The sanatorium of the former Soviet Union, which became resorts

In the former USSR, the rest was an essential component of life of the Soviet man. It is in this era, the Kremlin is building across the country, dozens of resorts, where the civil servants could spend one or two weeks of vacation is also paid by the state. Journalist Amidi Maryam (Maryam Omidi) launched a project in which the history of former Soviet sanatoriums intertwined with their architecture.

After twenty-five years after the collapse of the Soviet Union many of these health centers continue to accept guests. Some of them have become health resorts. However, not everyone was lucky, and many of the resorts are already in a dilapidated condition.

“In Soviet times, the holiday was seen as something really important, says Maryam Omidi. — The appointment [of resorts] was to enable workers to recover their strength after many months of hard work during the year and then with new energy to get back to work”.

Thus, Amidi decided to launch a Kickstarter project called “the Last refuge: the strange charm of Soviet-era sanatoria” (The Last Resort: the Strange Beauty of Soviet Sanatoriums) — which is going to tell the story of these buildings since their construction to the present day. In an interview with CNN reporter explained the concept of your project.

The key role of sanatoria

As explained by Maryam Omidi, the Soviet people were proud of their own philosophy of leisure and recreation, considering them an integral part of socialism, whose ideals defended. Thus, the resorts are considered as a key component of Soviet superiority.

The vacation was seen as a time of relaxation, and here the material was allowed to prevail over the spiritual. According to Omidi, this philosophy gave the architects the “green light”: they were able to implement the “bold and brilliant ideas” without regard to cost. Throughout the former Soviet Union, we find resorts that are excellent examples of various architectural styles.

Construction of resorts on the initiative of the Kremlin began in the 1920-ies and ended only with the collapse of the Soviet Union. In 1922 the Labour code stipulates the right of civil servants on a two-week vacation to rest from an entire year’s work and to increase own productivity. In 1990, at the peak of popularity, Soviet sanatorium can take up to half a million “guests”.

Methods of treatment used in spas, where happened to be Miriam, struck her as rather unusual. So, she talks about her experience of making dry carbon baths. Yes, you heard right. This procedure is capable of “curing everything from infertility and ending depression.” For this purpose the body is placed in a special plastic bag, which is tightly knotted around the neck. Inside the bag is pumped carbon dioxide.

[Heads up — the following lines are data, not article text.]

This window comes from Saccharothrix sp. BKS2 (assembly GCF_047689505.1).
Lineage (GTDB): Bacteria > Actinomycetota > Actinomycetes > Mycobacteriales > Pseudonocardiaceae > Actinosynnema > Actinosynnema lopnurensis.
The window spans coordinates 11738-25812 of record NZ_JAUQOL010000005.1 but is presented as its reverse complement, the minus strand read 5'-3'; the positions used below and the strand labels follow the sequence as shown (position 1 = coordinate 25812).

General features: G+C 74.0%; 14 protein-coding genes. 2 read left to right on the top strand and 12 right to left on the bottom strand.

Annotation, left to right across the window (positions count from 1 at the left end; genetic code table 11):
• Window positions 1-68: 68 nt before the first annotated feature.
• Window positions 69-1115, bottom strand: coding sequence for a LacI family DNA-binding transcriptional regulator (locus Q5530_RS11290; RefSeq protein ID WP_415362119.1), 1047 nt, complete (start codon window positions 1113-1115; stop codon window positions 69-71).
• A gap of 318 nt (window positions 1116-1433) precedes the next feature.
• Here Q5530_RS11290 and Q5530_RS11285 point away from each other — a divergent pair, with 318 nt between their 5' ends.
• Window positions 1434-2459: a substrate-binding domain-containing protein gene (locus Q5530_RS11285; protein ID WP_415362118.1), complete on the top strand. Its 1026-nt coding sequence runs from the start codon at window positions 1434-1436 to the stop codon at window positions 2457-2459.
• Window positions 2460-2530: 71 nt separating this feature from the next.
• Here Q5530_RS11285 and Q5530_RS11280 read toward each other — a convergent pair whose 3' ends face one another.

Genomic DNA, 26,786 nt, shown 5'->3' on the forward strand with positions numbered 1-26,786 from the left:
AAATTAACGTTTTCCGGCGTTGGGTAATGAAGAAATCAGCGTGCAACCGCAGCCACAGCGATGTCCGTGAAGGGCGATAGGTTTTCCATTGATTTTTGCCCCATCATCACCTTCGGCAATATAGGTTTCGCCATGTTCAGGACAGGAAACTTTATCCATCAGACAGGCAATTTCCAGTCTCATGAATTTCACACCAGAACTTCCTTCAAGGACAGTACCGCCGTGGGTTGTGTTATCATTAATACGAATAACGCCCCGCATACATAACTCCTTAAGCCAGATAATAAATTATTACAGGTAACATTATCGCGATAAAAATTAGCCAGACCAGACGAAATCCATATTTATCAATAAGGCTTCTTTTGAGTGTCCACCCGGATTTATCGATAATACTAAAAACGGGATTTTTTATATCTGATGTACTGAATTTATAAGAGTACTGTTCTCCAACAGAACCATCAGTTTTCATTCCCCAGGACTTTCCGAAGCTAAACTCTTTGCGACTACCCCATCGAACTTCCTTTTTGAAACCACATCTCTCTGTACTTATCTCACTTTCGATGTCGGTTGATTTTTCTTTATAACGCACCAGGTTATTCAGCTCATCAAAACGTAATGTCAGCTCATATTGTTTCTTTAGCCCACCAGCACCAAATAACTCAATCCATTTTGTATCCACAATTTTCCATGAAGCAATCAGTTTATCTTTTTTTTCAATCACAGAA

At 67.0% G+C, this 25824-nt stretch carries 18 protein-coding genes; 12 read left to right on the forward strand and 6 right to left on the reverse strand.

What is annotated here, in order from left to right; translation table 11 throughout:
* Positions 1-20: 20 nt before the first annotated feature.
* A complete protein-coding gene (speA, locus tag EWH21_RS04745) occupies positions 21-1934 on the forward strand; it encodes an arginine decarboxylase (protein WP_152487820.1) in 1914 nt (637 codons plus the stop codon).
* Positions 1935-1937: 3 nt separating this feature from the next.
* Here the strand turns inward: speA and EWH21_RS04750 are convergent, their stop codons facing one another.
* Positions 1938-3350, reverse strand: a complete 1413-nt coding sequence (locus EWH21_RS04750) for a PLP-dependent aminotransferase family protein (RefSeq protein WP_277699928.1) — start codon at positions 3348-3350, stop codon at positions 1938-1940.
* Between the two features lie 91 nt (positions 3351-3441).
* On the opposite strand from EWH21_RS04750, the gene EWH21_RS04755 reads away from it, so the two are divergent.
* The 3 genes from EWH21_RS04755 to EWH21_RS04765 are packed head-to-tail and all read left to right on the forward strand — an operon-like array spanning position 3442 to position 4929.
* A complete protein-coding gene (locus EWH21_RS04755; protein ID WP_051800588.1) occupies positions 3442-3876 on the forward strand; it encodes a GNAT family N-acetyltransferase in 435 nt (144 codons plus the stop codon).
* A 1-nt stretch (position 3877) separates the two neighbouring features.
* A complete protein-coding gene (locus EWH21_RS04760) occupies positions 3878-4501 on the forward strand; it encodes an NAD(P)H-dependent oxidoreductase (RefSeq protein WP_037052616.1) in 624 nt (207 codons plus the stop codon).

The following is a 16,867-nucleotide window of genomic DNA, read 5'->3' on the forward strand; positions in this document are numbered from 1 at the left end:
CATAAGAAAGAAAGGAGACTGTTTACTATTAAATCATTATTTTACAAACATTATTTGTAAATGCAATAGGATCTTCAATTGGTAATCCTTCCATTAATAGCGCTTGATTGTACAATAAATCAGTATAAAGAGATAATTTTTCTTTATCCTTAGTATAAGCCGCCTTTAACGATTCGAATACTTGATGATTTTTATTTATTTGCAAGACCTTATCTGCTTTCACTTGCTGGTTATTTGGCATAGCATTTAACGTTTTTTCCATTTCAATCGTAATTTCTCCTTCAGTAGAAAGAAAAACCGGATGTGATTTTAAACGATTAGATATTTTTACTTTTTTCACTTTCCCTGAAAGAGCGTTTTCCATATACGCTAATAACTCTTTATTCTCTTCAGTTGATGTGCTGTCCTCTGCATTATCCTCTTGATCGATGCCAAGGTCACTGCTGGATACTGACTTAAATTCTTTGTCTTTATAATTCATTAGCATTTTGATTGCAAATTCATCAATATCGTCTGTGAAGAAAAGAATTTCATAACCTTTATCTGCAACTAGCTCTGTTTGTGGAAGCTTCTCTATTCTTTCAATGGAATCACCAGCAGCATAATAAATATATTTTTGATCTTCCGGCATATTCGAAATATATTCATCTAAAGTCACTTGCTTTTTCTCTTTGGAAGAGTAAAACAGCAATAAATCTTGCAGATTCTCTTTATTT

The sanatorium of the former Soviet Union are very different from European and from the resorts and spas that exist in America. “[There are] no fancy massages with aromatic oils or yoga at sunset,” says the journalist. Even former Soviet sanatorium, which today became the resort, continue to follow a more utilitarian ideology, not paying too much attention to luxury. This is largely due to “utopian ideals that once guided their creators,” she adds.

According to Amidi, one of the most famous Soviet resorts is the sanatorium “Druzhba”, located in the Crimea. A futuristic architectural style, which made the building in 1985, even discomfited the United States, which decided that it was a rocket launcher.

The book that plans to publish Omidi, will be the first collection of health resorts of the Soviet Union, combining text and photos. The journalist intends to focus only on the operating spas. From the book, the reader will be able to learn about the utopian ideals on the basis of which were built in every resort, on the non-traditional methods of treatment and even to read the testimonies of some former guests.

How did the idea for the book?

The idea to write a book on the history and architecture of the Soviet health resorts, was born of Mary Omidi in 2015 after the reporter visited the resort Khoja Obi Garm in Tajikistan. The environment and treatment of employees immediately attracted her attention. Since then she has been busy promoting the project.

The project has a team of six photographers who, together with Mary Omidi plan to make a trip to the former Soviet Union and collect documentary material about the most interesting architectural structures of that era. As reported on the website of the project, in addition to photos of the exterior and interior members intend to interview guests and employees of the resorts.

However, is not without its difficulties, one of them is access to a number of health centers. In some regions, where the building, the political regime is authoritarian, and the work of foreign photographers and journalists there can be hostile. However Omidi emphasizes that such cases are not many, and most regions are adopting a more open policy of not requiring visas and bureaucratic procedures.

One of the main goals of the book is to be of interest to readers who themselves might want to visit some of these places. While work is still not completed (the release is planned for the spring of 2017), you can see the photo gallery, which presents the five health resorts of the Soviet era, which are still in use.